Motherhood, How To Make It Easier on Yourself and Your Child

Motherhood, How To Make It Easier on Yourself and Your Child

Don’t get me wrong, this is not a sanctimonious how to be a good mother post.  I get mum things wrong, regularly.  I get distracted, I forget things, I get tired, I am human.  Think of this as a ‘learn by my mistakes’ post.

I have four boys, well actually one is a size and the age of a man at 17, so perhaps calling him a boy is somewhat patronising.  The age gap between them is 7 years and they have their problems, we have our problems but they are good kids.  We recently went on holiday and stayed in a couple of places where the presence of children raised an eyebrow but we were approached by many at the end of our stay who said how pleasantly surprised they were at how well behaved they were.  I do often think it is more luck than the nature/nurture thing.

Before starting Crimson Tiger, I volunteered at a preschool and I also set up with some friends a toddler group and watching a group of mothers together is interesting.  What was very obvious was the need for mothers to Black Cat each other.  Never heard of the term?  It’s where a group of people declare competitively they have a blacker cat than the other.  It would be a competition between mums about who was more tired, who was poorer, who was the busiest, who had the child that was fluent in 50 languages.  You get the picture!

Why do we do that to each other?  Why do we do that to ourselves?  Nearly all of us truly have the same goals for our children.  We want them to be happy.  We don’t want them to hurt others.  We want them to be genuine.  So why do we not support each other in these goals?  Why do we turn it into a competition?

In our parents and grandparents day, the mother stayed behind in the home, caring for the child and spending most of her time doing housework.  This took some time due to the lack of useful appliances, approximately 57 hours a week in the 1950’s and 44 hours in the 1960’s.  Compare that to an average 18 hours that we do now, so a child in the 1950’s would spend a fair amount of time either playing on its own or with the neighbours children but always knowing where the mother was.  How much time does your child spend on their own or just playing without an organised activity?  So often we want to do the best for our children and we think that by enrolling them in every activity going from an early age we are doing the best for our child.  We go back to work, they go from day care to school, come home and everything is rushed, rush to get to after school clubs, rush to get dinner going, to do the chores.  The weekends are filled with football, ballet, cricket, rugby, French lessons, extra tuition and so on.  We rarely just sit with our children, play board games with them, and chat to them.  We rarely get to sit and appreciate our children, and when we do they are over stimulated.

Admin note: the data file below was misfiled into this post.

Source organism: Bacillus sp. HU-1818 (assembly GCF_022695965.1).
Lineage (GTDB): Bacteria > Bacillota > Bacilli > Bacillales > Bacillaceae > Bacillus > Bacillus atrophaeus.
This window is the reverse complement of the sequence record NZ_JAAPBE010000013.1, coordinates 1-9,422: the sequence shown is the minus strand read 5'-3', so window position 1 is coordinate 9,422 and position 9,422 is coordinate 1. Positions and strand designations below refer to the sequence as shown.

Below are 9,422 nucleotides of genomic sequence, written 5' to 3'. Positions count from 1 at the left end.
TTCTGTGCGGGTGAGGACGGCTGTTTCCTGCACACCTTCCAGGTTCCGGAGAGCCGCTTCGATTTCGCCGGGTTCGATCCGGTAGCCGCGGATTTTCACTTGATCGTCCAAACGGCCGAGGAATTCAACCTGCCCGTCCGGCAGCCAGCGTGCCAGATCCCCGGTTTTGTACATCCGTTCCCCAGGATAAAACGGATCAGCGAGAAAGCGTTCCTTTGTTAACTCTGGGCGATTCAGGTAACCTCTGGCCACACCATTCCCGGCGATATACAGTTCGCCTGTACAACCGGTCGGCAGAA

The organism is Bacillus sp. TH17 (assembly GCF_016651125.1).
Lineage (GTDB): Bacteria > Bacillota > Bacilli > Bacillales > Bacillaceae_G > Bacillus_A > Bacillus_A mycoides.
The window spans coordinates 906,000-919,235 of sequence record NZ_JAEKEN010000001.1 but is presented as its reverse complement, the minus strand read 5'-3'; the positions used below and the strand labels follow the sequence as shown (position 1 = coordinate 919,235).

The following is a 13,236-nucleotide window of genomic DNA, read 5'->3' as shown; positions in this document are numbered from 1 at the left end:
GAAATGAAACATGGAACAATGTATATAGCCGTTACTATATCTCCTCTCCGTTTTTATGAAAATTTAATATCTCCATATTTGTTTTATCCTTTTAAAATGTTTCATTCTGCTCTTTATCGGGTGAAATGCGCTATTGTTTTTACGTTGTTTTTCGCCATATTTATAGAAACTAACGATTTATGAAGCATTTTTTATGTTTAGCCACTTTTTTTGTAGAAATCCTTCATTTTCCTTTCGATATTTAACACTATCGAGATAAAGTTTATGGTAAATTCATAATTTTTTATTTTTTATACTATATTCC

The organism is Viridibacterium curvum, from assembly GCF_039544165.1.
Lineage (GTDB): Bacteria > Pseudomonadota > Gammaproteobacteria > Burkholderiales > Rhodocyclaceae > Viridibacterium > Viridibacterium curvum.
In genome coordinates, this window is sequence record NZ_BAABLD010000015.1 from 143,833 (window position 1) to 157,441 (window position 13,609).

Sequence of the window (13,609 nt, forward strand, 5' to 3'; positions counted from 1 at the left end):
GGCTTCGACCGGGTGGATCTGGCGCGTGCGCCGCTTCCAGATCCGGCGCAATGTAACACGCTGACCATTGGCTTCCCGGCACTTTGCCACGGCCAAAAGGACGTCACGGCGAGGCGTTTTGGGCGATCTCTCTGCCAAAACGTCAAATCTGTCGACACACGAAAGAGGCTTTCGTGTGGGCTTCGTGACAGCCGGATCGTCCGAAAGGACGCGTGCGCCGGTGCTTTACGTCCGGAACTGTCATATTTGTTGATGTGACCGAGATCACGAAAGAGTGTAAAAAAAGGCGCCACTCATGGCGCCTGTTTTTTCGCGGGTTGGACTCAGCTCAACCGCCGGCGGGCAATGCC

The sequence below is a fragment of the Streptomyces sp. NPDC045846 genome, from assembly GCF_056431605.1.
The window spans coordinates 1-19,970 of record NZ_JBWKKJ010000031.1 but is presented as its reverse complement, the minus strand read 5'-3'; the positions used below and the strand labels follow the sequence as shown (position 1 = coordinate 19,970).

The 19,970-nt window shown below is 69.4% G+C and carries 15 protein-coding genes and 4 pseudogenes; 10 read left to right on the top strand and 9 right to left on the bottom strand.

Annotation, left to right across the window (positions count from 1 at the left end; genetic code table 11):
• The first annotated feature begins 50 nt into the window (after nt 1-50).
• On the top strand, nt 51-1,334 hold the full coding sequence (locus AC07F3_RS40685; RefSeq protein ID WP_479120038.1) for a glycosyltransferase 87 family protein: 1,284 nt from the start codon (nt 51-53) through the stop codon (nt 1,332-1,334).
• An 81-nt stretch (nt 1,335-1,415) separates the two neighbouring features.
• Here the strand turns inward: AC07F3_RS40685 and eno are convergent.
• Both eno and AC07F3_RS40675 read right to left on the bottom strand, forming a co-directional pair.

Parents of a single child, they often feel the need to compensate for them not having any siblings, arranging for playdates on the few occasions they have spare time.  They will chant to me, it’s okay for you, your children have each other.  Yes they do, but they are very different characters, the eldest and youngest are the only two slightly similar.  They have all learned to occupy themselves, to be alone and not lonely.  So here are my 7 tips which I hope don’t sound too patronising.

  1. Sleep is important for everyone. Why is your 10 year old up and playing during the week at 11pm every night?  We all need sleep and some children need less than others but if they are not getting enough sleep then they will be grouchy, mean and unproductive during their school day.
  2. Keep them hydrated, even at 14 years of age, they will forget to drink and end up grouchy, mean and unproductive!
  3. Make sure they have down time where they have to learn to occupy themselves from an early age. As they get older they will become more creative, they may reach for a book, make things out of cardboard boxes or listen to music.
  4. Fight only the battles that matter to you. You cannot battle with a toddler or a teen over everything, so pick your battles.
  5. Take time out for yourself. A stressed mum makes for a stressed child.  Just as they need quiet me time, so do you.

And these final two are the most important of all.

  1. Support other mothers. Don’t black cat. Be nice.  Stop point scoring to make you feel better than others.  We all want to have good kids.  When a mum says she is tired, give her a hug rather than telling her you are more tired that her.  When a mum says she is busy, ask her if you could combine some tasks, do the ballet run for her in return for her doing the Sunday football.  We are all in this together.
  2. Spend time with your children just being a family, it does not have to be anything big, a dinner together round the table without the television on, a game of rounders’ in the park with another family (hey I am fat and have a dodgy lung but still do this so you can too!). Just have fun with your children.